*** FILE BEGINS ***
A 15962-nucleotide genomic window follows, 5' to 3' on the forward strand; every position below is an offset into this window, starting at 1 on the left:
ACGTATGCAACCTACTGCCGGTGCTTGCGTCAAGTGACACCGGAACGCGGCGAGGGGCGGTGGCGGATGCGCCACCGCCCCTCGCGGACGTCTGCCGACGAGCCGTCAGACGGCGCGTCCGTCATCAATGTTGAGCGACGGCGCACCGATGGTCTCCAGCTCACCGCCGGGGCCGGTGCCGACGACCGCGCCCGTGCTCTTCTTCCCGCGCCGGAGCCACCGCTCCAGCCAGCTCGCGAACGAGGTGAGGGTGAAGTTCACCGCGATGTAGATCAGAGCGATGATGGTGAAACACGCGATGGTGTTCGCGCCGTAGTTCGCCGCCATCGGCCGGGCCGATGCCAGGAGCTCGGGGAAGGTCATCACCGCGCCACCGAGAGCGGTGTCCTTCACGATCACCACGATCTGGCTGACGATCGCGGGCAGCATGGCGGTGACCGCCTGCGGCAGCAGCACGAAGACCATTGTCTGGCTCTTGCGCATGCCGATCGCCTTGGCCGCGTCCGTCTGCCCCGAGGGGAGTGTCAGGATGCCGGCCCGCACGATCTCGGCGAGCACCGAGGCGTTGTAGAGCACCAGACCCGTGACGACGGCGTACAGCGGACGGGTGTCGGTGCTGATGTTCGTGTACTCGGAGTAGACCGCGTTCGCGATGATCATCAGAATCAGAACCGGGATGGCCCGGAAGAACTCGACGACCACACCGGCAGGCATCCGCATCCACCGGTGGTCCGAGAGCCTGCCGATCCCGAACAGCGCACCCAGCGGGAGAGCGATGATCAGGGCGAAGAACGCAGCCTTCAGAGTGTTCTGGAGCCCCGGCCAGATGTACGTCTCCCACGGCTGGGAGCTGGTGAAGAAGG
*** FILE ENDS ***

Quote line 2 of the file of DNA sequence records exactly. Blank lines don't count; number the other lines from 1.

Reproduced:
ACGTATGCAACCTACTGCCGGTGCTTGCGTCAAGTGACACCGGAACGCGGCGAGGGGCGGTGGCGGATGCGCCACCGCCCCTCGCGGACGTCTGCCGACGAGCCGTCAGACGGCGCGTCCGTCATCAATGTTGAGCGACGGCGCACCGATGGTCTCCAGCTCACCGCCGGGGCCGGTGCCGACGACCGCGCCCGTGCTCTTCTTCCCGCGCCGGAGCCACCGCTCCAGCCAGCTCGCGAACGAGGTGAGGGTGAAGTTCACCGCGATGTAGATCAGAGCGATGATGGTGAAACACGCGATGGTGTTCGCGCCGTAGTTCGCCGCCATCGGCCGGGCCGATGCCAGGAGCTCGGGGAAGGTCATCACCGCGCCACCGAGAGCGGTGTCCTTCACGATCACCACGATCTGGCTGACGATCGCGGGCAGCATGGCGGTGACCGCCTGCGGCAGCAGCACGAAGACCATTGTCTGGCTCTTGCGCATGCCGATCGCCTTGGCCGCGTCCGTCTGCCCCGAGGGGAGTGTCAGGATGCCGGCCCGCACGATCTCGGCGAGCACCGAGGCGTTGTAGAGCACCAGACCCGTGACGACGGCGTACAGCGGACGGGTGTCGGTGCTGATGTTCGTGTACTCGGAGTAGACCGCGTTCGCGATGATCATCAGAATCAGAACCGGGATGGCCCGGAAGAACTCGACGACCACACCGGCAGGCATCCGCATCCACCGGTGGTCCGAGAGCCTGCCGATCCCGAACAGCGCACCCAGCGGGAGAGCGATGATCAGGGCGAAGAACGCAGCCTTCAGAGTGTTCTGGAGCCCCGGCCAGATGTACGTCTCCCACGGCTGGGAGCTGGTGAAGAAGG